In recent years, companies with high-hazard work environments have made great strides in improving the safety conditions of their workplaces. But in most of the cases, hazards come into light when an incident occurs – although there are plans and procedures in place that help an employee’s ability to detect hazards, improvement in safety performance and culture remains an on-going process.
Consider a hissing valve emitting gas, or a missing handrail on a platform, or a pool of oil on the floor – all of them are present plainly in sight and the hazards they represent are obvious. But in case of a sharp metal edge at a head height just behind, or a pressure gauge tipping past its operating limit, these can turn lethal, if no one notices or recognizes them.
Now ever since the pandemic has struck, warehouses are struggling with an excess of ‘undeliverable’ products that were ordered by companies that shut down to prevent the spread of COVID-19 pandemic.
In this extra busy time, it becomes important for the employers to keep their workers safe amidst all such on-going activities (backlog orders). A generative culture is essential, where safety observations are used quickly to make safe working through making modifications in workers’ behaviours and streamlining of procedures.
Review forklift and pedestrian safety procedures
As simple as this might sound, keeping people safe while they’re walking near moving equipment becomes crucial when there’s a lot of inventory that consumes space. (Stacks of products can create blind spots for people crossing paths)
In these tough times, there might be conditions where pedestrian aisle becomes a storage location or a forklift parking location. Any such risk areas need to be evaluated – complacency must be addressed and resolved.
Proper virtual training that emphasizes on making workers understand the importance of practices and procedures goes a long way in these tough times – especially when new people are added into the mix.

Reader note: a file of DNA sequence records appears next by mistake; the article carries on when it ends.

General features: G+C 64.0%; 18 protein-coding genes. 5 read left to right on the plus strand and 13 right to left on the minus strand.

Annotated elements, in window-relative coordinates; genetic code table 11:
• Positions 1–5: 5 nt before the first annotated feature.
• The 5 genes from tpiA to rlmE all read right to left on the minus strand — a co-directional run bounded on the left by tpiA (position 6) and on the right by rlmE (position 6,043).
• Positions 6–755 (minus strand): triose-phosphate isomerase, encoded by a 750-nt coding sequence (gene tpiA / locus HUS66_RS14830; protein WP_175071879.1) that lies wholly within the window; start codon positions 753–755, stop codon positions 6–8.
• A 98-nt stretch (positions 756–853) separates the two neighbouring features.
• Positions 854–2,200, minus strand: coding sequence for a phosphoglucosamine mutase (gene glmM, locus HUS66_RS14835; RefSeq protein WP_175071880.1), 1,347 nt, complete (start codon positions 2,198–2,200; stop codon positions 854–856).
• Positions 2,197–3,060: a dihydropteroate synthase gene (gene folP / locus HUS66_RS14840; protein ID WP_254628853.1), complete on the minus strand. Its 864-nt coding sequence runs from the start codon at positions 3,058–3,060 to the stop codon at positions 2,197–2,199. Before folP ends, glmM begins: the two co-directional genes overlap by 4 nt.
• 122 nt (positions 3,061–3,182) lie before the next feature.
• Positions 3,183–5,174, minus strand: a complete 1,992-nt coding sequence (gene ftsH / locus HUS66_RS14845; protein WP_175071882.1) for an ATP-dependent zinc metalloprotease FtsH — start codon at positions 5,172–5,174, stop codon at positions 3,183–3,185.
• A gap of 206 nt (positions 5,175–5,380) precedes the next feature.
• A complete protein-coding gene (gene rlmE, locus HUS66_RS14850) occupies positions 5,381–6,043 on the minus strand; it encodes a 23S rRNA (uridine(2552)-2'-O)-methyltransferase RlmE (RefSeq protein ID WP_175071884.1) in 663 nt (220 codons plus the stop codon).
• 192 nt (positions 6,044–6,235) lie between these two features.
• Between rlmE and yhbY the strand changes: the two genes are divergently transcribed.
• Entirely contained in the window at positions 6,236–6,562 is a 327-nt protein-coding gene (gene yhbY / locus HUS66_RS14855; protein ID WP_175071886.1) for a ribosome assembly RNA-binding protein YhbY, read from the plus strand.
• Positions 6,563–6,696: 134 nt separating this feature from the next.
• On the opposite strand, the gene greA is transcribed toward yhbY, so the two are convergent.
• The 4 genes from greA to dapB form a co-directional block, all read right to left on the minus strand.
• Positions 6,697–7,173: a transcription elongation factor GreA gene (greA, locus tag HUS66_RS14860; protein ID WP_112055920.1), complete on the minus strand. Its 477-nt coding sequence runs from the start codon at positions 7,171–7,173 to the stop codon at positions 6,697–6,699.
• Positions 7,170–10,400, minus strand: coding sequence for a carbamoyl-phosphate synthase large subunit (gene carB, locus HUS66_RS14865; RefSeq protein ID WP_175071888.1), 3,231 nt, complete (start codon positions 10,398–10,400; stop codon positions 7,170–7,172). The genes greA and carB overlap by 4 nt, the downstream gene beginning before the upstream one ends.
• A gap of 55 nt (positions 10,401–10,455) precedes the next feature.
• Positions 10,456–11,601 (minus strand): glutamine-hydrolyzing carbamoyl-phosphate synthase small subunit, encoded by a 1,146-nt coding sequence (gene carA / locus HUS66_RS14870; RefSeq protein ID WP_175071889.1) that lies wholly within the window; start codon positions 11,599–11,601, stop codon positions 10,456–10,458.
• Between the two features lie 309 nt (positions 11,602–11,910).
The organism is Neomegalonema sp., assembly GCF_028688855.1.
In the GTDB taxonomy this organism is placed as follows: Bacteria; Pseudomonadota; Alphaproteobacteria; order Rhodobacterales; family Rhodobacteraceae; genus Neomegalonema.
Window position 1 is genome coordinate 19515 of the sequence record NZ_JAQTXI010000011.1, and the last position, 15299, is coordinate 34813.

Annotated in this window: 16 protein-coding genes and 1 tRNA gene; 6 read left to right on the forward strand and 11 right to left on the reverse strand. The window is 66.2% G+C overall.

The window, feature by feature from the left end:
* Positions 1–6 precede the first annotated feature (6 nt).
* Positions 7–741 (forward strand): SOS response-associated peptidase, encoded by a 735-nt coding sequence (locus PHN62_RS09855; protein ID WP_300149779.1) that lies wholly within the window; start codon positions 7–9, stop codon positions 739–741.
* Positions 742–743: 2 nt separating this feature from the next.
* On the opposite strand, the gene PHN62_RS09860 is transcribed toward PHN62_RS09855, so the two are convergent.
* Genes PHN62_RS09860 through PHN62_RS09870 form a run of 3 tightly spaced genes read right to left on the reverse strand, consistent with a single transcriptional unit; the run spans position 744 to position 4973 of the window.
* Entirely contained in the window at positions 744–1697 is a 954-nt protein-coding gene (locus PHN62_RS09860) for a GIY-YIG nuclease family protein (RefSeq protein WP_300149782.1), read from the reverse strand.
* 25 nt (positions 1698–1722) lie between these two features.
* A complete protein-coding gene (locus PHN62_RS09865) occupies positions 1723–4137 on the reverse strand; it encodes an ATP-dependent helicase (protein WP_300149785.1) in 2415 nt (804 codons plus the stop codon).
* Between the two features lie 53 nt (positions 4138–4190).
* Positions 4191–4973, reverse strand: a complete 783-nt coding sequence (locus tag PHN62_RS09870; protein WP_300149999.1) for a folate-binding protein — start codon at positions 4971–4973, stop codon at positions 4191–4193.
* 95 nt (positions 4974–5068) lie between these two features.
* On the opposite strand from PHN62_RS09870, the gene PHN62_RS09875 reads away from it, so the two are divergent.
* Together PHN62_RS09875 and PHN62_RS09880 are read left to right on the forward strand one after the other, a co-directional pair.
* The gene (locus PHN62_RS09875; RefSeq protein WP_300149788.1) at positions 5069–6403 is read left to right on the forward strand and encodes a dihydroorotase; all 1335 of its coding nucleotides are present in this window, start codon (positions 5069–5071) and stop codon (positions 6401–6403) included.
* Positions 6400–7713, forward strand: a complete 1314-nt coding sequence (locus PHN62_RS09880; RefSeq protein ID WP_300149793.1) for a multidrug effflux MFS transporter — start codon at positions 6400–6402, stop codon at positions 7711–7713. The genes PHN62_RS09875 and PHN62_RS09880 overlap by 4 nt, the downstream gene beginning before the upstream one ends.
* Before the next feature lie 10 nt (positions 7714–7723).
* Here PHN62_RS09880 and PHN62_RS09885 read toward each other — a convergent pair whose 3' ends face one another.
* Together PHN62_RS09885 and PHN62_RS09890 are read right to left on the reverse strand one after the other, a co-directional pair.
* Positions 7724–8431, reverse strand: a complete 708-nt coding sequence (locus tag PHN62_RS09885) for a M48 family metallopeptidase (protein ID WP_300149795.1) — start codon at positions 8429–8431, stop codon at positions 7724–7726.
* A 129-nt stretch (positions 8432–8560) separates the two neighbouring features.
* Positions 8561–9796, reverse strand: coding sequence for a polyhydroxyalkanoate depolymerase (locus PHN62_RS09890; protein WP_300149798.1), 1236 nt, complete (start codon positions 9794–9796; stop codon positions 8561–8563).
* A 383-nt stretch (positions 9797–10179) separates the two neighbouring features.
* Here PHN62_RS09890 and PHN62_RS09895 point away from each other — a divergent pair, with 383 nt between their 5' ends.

Besides, a McKinsey report presents a new approach to oil and gas companies for safety awareness. This combines training with assessment – it uses VR tools to expose users to a realistic but hazard-laden environment. ‘Real reality’ environments find it difficult to assess the capabilities of a large number of workers in a short time, hence VR shrinks the gap between talking about safety and getting personally involved.
Ensure safe loading/unloading of trucks
Any process in place that confirms whether a truck trailer is safe for loading/unloading is necessary. Ideally, a truck must be securely attached to the loading bay via a ‘dock-lock’ – a hook from the bottom of the trailer that attaches to the dock.
When the work in a workplace increases, it is likely (especially in warehouses) that forklifts may fall into the gap between truck and loading bay, leading to fatal consequences. Busy people may affect work and loading/unloading safety is one of the systems that could possibly get disturbed.
Even the stacking of products in ways that make them unstable should be thoroughly checked – depending upon the weight and characteristics of the products, one can get trapped in for quite some time until people gather the right equipment and resources to remove the collapsed product.
Focussing on simple ways can observe the worker performance more precisely and the results can generate a real impact on performance, providing an edge in an ever-more complex warehousing landscape.